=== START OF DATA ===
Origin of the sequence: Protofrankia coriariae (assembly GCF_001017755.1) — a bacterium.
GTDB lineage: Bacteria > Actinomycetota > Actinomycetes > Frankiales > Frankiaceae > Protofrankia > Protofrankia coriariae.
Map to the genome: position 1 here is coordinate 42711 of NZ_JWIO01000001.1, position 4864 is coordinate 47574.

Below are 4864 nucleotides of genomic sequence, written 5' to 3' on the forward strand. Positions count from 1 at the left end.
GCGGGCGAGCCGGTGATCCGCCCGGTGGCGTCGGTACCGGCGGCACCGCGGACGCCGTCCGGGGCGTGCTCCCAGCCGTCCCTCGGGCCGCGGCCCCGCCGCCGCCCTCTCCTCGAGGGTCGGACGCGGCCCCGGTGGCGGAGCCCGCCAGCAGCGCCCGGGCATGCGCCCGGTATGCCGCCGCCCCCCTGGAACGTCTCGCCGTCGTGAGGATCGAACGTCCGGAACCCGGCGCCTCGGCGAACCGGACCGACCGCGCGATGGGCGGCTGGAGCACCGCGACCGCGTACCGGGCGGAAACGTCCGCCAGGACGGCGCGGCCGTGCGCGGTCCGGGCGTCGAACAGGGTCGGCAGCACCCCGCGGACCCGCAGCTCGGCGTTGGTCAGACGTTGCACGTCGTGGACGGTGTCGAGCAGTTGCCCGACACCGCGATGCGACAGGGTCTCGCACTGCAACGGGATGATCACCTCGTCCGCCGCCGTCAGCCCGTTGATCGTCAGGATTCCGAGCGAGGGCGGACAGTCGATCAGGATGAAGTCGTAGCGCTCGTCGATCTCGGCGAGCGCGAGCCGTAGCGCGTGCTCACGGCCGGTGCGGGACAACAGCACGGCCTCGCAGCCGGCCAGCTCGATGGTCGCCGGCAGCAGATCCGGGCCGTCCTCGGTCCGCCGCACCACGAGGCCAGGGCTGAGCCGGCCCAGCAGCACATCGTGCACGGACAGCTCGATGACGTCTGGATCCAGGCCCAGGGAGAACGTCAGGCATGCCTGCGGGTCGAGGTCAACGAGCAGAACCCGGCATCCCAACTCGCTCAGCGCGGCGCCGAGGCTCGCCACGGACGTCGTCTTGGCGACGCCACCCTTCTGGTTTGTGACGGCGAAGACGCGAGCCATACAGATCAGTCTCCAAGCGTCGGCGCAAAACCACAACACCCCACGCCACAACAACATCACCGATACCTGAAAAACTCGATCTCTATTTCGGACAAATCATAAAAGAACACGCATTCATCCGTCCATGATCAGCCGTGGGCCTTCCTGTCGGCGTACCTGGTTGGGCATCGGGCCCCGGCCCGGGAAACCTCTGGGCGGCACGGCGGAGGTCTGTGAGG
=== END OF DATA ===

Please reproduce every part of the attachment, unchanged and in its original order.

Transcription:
Origin of the sequence: Protofrankia coriariae (assembly GCF_001017755.1) — a bacterium.
GTDB lineage: Bacteria > Actinomycetota > Actinomycetes > Frankiales > Frankiaceae > Protofrankia > Protofrankia coriariae.
Map to the genome: position 1 here is coordinate 42711 of NZ_JWIO01000001.1, position 4864 is coordinate 47574.

Below are 4864 nucleotides of genomic sequence, written 5' to 3' on the forward strand. Positions count from 1 at the left end.
GCGGGCGAGCCGGTGATCCGCCCGGTGGCGTCGGTACCGGCGGCACCGCGGACGCCGTCCGGGGCGTGCTCCCAGCCGTCCCTCGGGCCGCGGCCCCGCCGCCGCCCTCTCCTCGAGGGTCGGACGCGGCCCCGGTGGCGGAGCCCGCCAGCAGCGCCCGGGCATGCGCCCGGTATGCCGCCGCCCCCCTGGAACGTCTCGCCGTCGTGAGGATCGAACGTCCGGAACCCGGCGCCTCGGCGAACCGGACCGACCGCGCGATGGGCGGCTGGAGCACCGCGACCGCGTACCGGGCGGAAACGTCCGCCAGGACGGCGCGGCCGTGCGCGGTCCGGGCGTCGAACAGGGTCGGCAGCACCCCGCGGACCCGCAGCTCGGCGTTGGTCAGACGTTGCACGTCGTGGACGGTGTCGAGCAGTTGCCCGACACCGCGATGCGACAGGGTCTCGCACTGCAACGGGATGATCACCTCGTCCGCCGCCGTCAGCCCGTTGATCGTCAGGATTCCGAGCGAGGGCGGACAGTCGATCAGGATGAAGTCGTAGCGCTCGTCGATCTCGGCGAGCGCGAGCCGTAGCGCGTGCTCACGGCCGGTGCGGGACAACAGCACGGCCTCGCAGCCGGCCAGCTCGATGGTCGCCGGCAGCAGATCCGGGCCGTCCTCGGTCCGCCGCACCACGAGGCCAGGGCTGAGCCGGCCCAGCAGCACATCGTGCACGGACAGCTCGATGACGTCTGGATCCAGGCCCAGGGAGAACGTCAGGCATGCCTGCGGGTCGAGGTCAACGAGCAGAACCCGGCATCCCAACTCGCTCAGCGCGGCGCCGAGGCTCGCCACGGACGTCGTCTTGGCGACGCCACCCTTCTGGTTTGTGACGGCGAAGACGCGAGCCATACAGATCAGTCTCCAAGCGTCGGCGCAAAACCACAACACCCCACGCCACAACAACATCACCGATACCTGAAAAACTCGATCTCTATTTCGGACAAATCATAAAAGAACACGCATTCATCCGTCCATGATCAGCCGTGGGCCTTCCTGTCGGCGTACCTGGTTGGGCATCGGGCCCCGGCCCGGGAAACCTCTGGGCGGCACGGCGGAGGTCTGTGAGG